Right now, my backup to the USB device, over SSH to the USB disk is running…
In the meantime I switched from coffee to a fine glass of wine, since I am writing this post in the evening. And off preparing some stamppot boerenkool for, my kids, my wife and me.
This article is a continuation of two previous articles: Ubuntu, Remote Desktop and Windows Remote desktop (1 and 2). It is advised to read those two articles first.
In my previous article, I have explained how to auto-start and auto-pause a VirtualBox VM with Ubuntu. Now let’s see how we can use this feature in a broader context: using a remote desktop solution that enables remote usage of Linux and Windows desktops, from any device, and basically, from anywhere. Anywhere includes access to internal computers from the Internet. For the latter, and with the product that I use for it: a good firewall protection (maybe double), a correctly working DNS, understanding of Network Address Translation and understanding how to harden an SSH server at least with Public Key Authentication are essential. I won’t go into details about accessing an internal desktop from the Internet with the solution explained below. Suffice it to say that I do so. But since security is essential, I won’t publish any details. Numerous articles on the Internet explain items like SSH, alternate SSH ports, Public Key Authentication, Port Redirection, etc.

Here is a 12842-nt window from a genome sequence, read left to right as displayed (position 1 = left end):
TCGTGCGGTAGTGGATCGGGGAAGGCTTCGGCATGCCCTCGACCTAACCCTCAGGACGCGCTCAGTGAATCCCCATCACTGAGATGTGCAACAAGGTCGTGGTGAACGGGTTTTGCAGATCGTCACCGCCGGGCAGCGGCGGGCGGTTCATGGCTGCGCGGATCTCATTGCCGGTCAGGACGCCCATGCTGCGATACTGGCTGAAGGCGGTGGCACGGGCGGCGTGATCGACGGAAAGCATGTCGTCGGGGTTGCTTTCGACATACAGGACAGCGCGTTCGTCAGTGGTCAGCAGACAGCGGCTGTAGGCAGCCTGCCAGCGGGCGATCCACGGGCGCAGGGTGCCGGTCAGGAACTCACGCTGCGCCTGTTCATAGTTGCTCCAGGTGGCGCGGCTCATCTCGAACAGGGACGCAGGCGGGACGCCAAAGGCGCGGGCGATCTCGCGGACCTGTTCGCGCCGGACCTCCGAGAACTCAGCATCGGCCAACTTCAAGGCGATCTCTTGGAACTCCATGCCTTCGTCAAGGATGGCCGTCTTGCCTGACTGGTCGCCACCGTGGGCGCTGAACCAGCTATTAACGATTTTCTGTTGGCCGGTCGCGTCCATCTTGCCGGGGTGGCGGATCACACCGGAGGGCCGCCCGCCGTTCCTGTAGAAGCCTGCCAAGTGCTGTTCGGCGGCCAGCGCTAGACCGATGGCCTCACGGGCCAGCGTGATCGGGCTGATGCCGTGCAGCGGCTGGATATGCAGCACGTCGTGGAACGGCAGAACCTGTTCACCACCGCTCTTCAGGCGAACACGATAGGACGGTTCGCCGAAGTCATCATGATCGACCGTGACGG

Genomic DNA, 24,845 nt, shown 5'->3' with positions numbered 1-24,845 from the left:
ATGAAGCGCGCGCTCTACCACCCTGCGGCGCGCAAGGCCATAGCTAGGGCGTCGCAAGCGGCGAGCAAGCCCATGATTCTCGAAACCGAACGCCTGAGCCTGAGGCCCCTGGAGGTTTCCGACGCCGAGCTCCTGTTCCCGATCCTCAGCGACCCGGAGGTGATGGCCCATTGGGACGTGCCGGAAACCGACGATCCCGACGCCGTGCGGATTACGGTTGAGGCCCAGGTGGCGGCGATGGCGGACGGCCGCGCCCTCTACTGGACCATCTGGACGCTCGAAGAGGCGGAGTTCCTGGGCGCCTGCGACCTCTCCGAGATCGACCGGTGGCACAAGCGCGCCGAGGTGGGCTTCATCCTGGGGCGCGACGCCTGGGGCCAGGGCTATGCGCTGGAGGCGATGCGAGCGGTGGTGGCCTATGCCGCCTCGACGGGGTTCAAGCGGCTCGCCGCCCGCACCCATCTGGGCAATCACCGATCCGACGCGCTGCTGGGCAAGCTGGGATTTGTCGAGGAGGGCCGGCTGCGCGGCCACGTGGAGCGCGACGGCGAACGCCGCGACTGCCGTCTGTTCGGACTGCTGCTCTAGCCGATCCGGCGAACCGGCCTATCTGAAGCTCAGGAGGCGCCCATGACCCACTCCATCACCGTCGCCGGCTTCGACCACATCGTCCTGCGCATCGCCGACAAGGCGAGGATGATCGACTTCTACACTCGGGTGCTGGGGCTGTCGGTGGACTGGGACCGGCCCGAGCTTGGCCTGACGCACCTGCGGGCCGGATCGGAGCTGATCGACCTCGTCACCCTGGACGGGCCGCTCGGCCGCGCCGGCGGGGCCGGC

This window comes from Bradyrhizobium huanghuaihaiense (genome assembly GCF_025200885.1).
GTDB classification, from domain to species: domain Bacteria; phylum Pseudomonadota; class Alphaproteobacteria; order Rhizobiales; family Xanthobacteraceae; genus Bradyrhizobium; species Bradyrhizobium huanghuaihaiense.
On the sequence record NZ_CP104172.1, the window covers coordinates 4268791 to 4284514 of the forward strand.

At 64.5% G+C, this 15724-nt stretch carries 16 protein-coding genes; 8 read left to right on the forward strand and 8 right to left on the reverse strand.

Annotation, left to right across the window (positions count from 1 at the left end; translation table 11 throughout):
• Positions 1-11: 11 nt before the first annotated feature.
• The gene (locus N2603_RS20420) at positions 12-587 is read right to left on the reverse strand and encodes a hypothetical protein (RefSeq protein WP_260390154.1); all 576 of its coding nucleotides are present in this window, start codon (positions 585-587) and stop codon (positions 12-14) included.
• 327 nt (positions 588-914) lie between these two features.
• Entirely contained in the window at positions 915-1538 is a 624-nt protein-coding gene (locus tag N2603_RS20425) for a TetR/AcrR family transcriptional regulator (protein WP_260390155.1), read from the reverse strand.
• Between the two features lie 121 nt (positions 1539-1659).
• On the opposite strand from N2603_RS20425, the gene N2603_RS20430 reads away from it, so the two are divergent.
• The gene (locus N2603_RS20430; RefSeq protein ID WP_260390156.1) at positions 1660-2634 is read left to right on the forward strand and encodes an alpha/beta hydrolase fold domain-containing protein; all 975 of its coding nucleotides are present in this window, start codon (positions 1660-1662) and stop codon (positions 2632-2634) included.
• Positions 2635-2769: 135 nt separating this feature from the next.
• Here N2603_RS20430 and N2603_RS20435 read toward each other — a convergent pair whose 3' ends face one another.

For remote access within my home network, I use a free ten user version of ThinLinc, which I installed on my HP xw6400 Workstation with Ubuntu 12.04. ThinLinc is a Thin Client solution based on Linux. It has excellent sound and video support. In my home situation, even when accessed over two wireless simple SOHO access points, the sound and video quality of e.g. a complex Youtube movie is still acceptable. In other words: ThinLinc just rocks. One more thing though: I strongly advise to install this software on Ubuntu versions that are supported by ThinLinc, and not to try the software on non-LTSP versions of Ubuntu. Ubuntu 12.04 is supported, according to the documentation.
I won’t go into details about the installation of ThinLinc. An excellent instruction, though of an earlier version than the current one, can also be found on Youtube. It is also very well explained in their online documentation.
By the way, ThinLinc has many, many more possibilities than I use in my home network. I just use a fraction of their numerous options.